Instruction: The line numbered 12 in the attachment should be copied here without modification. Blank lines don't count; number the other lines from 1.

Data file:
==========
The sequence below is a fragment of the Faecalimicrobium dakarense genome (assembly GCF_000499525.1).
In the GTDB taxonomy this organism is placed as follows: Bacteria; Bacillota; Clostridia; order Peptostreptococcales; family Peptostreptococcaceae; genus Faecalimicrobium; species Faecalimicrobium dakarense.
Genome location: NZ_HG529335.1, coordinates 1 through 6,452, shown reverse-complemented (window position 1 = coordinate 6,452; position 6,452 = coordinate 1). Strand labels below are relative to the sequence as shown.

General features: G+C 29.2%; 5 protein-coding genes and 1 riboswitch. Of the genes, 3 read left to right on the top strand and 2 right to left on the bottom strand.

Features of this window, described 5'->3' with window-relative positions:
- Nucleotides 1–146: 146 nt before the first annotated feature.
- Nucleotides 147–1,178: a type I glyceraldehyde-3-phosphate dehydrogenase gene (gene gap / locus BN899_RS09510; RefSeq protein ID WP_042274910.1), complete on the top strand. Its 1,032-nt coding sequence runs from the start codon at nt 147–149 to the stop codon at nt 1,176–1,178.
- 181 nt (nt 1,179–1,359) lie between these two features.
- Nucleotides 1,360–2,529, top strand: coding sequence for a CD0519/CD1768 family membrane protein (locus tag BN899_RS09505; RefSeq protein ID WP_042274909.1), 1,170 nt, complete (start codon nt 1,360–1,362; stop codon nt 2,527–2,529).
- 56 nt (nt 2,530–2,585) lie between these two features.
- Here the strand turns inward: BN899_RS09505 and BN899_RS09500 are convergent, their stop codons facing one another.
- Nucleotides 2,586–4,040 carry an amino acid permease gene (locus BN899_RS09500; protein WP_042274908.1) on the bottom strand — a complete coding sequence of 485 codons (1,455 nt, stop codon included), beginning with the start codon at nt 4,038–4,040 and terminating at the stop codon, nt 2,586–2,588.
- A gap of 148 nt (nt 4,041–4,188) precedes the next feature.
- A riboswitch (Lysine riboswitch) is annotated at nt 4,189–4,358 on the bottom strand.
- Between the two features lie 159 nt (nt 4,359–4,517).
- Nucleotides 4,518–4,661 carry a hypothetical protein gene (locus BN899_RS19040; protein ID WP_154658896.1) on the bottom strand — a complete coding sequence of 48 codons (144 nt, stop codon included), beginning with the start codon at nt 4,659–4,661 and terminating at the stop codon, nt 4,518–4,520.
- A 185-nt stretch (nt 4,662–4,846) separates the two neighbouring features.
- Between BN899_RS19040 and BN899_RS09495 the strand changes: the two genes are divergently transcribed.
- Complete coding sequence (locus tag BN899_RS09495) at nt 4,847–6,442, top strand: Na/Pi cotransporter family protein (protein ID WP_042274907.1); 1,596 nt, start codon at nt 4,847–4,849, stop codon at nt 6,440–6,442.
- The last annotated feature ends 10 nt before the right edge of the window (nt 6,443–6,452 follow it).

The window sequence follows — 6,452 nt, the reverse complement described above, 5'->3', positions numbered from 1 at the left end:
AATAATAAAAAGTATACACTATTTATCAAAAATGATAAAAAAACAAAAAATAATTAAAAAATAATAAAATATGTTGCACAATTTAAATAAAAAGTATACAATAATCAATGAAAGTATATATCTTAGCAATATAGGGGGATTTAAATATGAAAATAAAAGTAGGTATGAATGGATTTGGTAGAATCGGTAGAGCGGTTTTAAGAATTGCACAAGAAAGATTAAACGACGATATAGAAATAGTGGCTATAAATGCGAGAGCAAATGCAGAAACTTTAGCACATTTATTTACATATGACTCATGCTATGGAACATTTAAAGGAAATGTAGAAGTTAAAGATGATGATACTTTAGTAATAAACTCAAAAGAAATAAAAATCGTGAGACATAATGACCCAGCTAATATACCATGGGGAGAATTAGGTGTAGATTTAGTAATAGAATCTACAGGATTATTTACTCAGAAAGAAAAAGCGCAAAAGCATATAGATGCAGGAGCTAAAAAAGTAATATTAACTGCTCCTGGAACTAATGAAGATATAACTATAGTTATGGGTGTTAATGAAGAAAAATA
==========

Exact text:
- Nucleotides 2,586–4,040 carry an amino acid permease gene (locus BN899_RS09500; protein WP_042274908.1) on the bottom strand — a complete coding sequence of 485 codons (1,455 nt, stop codon included), beginning with the start codon at nt 4,038–4,040 and terminating at the stop codon, nt 2,586–2,588.